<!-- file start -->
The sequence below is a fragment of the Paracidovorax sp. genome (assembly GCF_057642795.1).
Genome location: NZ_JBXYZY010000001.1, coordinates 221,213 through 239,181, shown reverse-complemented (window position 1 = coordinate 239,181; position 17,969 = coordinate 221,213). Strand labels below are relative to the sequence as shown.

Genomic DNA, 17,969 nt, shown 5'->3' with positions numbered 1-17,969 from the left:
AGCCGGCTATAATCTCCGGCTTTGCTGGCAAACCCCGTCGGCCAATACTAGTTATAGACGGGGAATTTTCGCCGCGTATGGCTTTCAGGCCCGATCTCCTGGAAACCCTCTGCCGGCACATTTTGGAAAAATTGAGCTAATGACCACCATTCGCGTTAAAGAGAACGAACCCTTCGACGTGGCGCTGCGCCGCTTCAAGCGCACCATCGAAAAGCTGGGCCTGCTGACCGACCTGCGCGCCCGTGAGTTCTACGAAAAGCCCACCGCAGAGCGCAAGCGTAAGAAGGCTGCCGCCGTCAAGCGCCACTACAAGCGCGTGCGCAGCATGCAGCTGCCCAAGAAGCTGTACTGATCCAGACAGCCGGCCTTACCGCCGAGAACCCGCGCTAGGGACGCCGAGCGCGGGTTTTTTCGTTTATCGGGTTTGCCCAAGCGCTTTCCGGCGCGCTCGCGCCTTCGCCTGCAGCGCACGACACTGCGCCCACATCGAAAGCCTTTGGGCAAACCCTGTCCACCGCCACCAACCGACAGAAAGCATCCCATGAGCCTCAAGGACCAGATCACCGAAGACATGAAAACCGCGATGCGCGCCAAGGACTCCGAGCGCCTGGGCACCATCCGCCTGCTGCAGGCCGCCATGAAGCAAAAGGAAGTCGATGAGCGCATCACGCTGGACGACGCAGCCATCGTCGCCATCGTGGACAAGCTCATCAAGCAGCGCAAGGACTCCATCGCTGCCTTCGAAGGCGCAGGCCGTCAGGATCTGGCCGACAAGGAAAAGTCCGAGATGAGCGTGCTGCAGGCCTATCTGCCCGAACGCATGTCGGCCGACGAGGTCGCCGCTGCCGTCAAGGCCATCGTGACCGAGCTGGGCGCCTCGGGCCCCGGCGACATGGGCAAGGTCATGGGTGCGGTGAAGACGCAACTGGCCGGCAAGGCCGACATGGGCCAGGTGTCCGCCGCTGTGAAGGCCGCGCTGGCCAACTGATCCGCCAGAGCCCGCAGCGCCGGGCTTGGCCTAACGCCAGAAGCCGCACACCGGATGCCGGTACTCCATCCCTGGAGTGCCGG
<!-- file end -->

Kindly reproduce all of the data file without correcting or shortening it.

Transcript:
The sequence below is a fragment of the Paracidovorax sp. genome (assembly GCF_057642795.1).
Genome location: NZ_JBXYZY010000001.1, coordinates 221,213 through 239,181, shown reverse-complemented (window position 1 = coordinate 239,181; position 17,969 = coordinate 221,213). Strand labels below are relative to the sequence as shown.

Genomic DNA, 17,969 nt, shown 5'->3' with positions numbered 1-17,969 from the left:
AGCCGGCTATAATCTCCGGCTTTGCTGGCAAACCCCGTCGGCCAATACTAGTTATAGACGGGGAATTTTCGCCGCGTATGGCTTTCAGGCCCGATCTCCTGGAAACCCTCTGCCGGCACATTTTGGAAAAATTGAGCTAATGACCACCATTCGCGTTAAAGAGAACGAACCCTTCGACGTGGCGCTGCGCCGCTTCAAGCGCACCATCGAAAAGCTGGGCCTGCTGACCGACCTGCGCGCCCGTGAGTTCTACGAAAAGCCCACCGCAGAGCGCAAGCGTAAGAAGGCTGCCGCCGTCAAGCGCCACTACAAGCGCGTGCGCAGCATGCAGCTGCCCAAGAAGCTGTACTGATCCAGACAGCCGGCCTTACCGCCGAGAACCCGCGCTAGGGACGCCGAGCGCGGGTTTTTTCGTTTATCGGGTTTGCCCAAGCGCTTTCCGGCGCGCTCGCGCCTTCGCCTGCAGCGCACGACACTGCGCCCACATCGAAAGCCTTTGGGCAAACCCTGTCCACCGCCACCAACCGACAGAAAGCATCCCATGAGCCTCAAGGACCAGATCACCGAAGACATGAAAACCGCGATGCGCGCCAAGGACTCCGAGCGCCTGGGCACCATCCGCCTGCTGCAGGCCGCCATGAAGCAAAAGGAAGTCGATGAGCGCATCACGCTGGACGACGCAGCCATCGTCGCCATCGTGGACAAGCTCATCAAGCAGCGCAAGGACTCCATCGCTGCCTTCGAAGGCGCAGGCCGTCAGGATCTGGCCGACAAGGAAAAGTCCGAGATGAGCGTGCTGCAGGCCTATCTGCCCGAACGCATGTCGGCCGACGAGGTCGCCGCTGCCGTCAAGGCCATCGTGACCGAGCTGGGCGCCTCGGGCCCCGGCGACATGGGCAAGGTCATGGGTGCGGTGAAGACGCAACTGGCCGGCAAGGCCGACATGGGCCAGGTGTCCGCCGCTGTGAAGGCCGCGCTGGCCAACTGATCCGCCAGAGCCCGCAGCGCCGGGCTTGGCCTAACGCCAGAAGCCGCACACCGGATGCCGGTACTCCATCCCTGGAGTGCCGG